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Medical Units of 2 NZEF in Middle East and Italy

In the Kaponga Box

page 210

In the Kaponga Box

By the morning of 29 June the Division had reassembled in the Kaponga Box and was preparing to meet the inevitable attack. The Alamein Line formed a strong defensive position, with its narrow front of some 40 miles between the coast on the north and the impassable Qattara Depression. Forced by sheer exhaustion to delay his attack, Rommel halted, but there was some confused fighting and at times the position was very critical.

At the three ADSs the staffs were kept busy with a constant stream of casualties, and themselves had one man killed and several wounded. The Germans were shelling the ridges heavily, and several times daily the Stuka bombers roared over. In the uncertainty of the situation the ADSs were kept prepared for a hurried move, and the tension produced several false alarms.

4 MDS had a very busy and anxious time, with a number of abnormal difficulties to cope with as well. For a while water was rationed in the Box, as every pint used had to be brought some 40 miles over loose sand. The MDS urgently required water if it was to function effectively, so two water trucks were sent to Alamein. The water point was found to be under shellfire and the enemy dangerously close, but the trucks returned full. After some days medical supplies were replenished from 13 Corps medical centre at Burg el Arab, and some new trucks were obtained. Blood for transfusions was obtained from members of the unit.

On 2 July it was found that 15 British CCS and MAC on the line of evacuation had moved without notifying the MDS. The channel of evacuation was switched to 14 CCS at Burg el Arab, some 40 miles away over rough country. By the evening the MDS was holding 215 cases, some of whom were evacuated next day, but most of them could not be sent to the CCS until 6 July, when a mixed convoy was organised. In its tribulations the MDS was cheered by the congratulations of the CO 14 CCS on the excellent condition of the wounded on arrival at his unit.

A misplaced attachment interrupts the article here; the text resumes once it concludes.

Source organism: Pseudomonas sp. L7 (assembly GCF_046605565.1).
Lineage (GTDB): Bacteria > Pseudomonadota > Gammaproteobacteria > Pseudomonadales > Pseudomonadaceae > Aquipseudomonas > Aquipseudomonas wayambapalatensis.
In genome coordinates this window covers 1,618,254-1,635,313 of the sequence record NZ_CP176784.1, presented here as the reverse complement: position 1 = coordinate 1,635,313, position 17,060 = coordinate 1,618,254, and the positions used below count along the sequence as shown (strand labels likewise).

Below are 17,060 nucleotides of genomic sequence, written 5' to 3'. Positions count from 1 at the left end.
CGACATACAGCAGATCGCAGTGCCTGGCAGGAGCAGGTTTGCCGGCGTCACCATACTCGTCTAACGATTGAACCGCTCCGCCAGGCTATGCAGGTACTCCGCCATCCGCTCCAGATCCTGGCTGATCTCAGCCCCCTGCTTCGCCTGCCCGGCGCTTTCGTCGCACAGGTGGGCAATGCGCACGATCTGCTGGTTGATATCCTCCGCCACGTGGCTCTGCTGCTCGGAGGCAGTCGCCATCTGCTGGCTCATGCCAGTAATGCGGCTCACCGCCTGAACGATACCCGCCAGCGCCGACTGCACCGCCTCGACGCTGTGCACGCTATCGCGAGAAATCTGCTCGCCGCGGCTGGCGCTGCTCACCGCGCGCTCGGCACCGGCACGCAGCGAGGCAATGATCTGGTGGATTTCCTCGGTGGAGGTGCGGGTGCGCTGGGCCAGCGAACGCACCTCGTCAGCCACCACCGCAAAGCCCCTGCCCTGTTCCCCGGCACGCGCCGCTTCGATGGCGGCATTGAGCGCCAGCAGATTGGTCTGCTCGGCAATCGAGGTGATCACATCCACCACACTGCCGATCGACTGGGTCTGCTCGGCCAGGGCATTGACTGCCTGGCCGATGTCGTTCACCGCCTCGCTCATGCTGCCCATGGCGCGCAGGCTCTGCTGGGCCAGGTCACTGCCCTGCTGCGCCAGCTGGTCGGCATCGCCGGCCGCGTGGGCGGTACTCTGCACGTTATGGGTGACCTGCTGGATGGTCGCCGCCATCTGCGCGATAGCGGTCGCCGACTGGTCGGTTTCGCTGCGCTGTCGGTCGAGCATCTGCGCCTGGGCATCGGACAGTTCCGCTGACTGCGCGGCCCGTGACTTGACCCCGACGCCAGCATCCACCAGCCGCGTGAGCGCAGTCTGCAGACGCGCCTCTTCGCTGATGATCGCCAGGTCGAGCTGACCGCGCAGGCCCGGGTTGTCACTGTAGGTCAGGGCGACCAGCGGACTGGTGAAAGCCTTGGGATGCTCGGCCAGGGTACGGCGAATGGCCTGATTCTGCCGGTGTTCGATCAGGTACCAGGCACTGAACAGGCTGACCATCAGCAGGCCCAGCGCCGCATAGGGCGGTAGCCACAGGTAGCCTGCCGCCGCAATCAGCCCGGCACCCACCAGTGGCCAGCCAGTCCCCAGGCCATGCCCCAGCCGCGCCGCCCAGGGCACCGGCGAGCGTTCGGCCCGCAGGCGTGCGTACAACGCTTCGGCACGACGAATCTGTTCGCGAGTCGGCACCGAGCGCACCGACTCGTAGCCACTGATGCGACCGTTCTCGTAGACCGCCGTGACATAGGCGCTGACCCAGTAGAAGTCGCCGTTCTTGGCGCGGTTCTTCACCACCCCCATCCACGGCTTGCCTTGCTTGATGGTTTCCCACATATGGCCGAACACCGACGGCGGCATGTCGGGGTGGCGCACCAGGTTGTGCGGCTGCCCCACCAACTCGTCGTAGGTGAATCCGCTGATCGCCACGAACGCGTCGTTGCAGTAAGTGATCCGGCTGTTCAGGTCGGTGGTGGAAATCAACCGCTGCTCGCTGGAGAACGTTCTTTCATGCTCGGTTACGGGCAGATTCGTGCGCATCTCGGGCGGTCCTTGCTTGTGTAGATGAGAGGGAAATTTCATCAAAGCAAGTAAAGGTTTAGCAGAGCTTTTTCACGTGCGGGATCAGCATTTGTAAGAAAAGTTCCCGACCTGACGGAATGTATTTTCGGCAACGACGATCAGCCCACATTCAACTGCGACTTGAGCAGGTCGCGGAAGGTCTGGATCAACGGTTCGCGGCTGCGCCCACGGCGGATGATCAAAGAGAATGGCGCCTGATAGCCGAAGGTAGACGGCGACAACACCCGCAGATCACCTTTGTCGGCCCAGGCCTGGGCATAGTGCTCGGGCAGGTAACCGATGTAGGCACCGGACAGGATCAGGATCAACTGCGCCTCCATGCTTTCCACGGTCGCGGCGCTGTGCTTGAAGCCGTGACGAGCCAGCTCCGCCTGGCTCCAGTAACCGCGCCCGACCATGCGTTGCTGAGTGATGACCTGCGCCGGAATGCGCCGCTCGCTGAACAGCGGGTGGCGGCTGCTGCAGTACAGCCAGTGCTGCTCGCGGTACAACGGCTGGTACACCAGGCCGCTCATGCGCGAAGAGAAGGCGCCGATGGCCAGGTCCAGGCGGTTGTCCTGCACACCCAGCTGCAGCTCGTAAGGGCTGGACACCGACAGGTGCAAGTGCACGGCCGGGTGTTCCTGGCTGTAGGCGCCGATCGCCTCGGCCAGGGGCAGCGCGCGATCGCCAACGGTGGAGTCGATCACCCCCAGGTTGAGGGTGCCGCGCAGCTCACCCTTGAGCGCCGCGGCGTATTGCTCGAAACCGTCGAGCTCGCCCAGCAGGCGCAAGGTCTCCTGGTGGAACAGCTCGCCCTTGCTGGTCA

In the ten days up to 6 July 4 Field Ambulance had treated 612 battle casualties and 304 sick. Many of these had come from our counter-attacks on 4 July, which tipped the balance slightly and placed the enemy on the defensive.

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black and white photograph of hospital

A civilian hospital in Aleppo occupied successively by 6 and 5 Field Ambulances

black and white photograph of nz medical hospital

3 NZ General Hospital at Beirut

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black and white photograph of nurses on ship

First nursing aids, NZ WAAC, arrive in Egypt on HS Maunganui

black and white photograph of us ambulance

An American Field Service ambulance car and driver (on right) after Minqar Qaim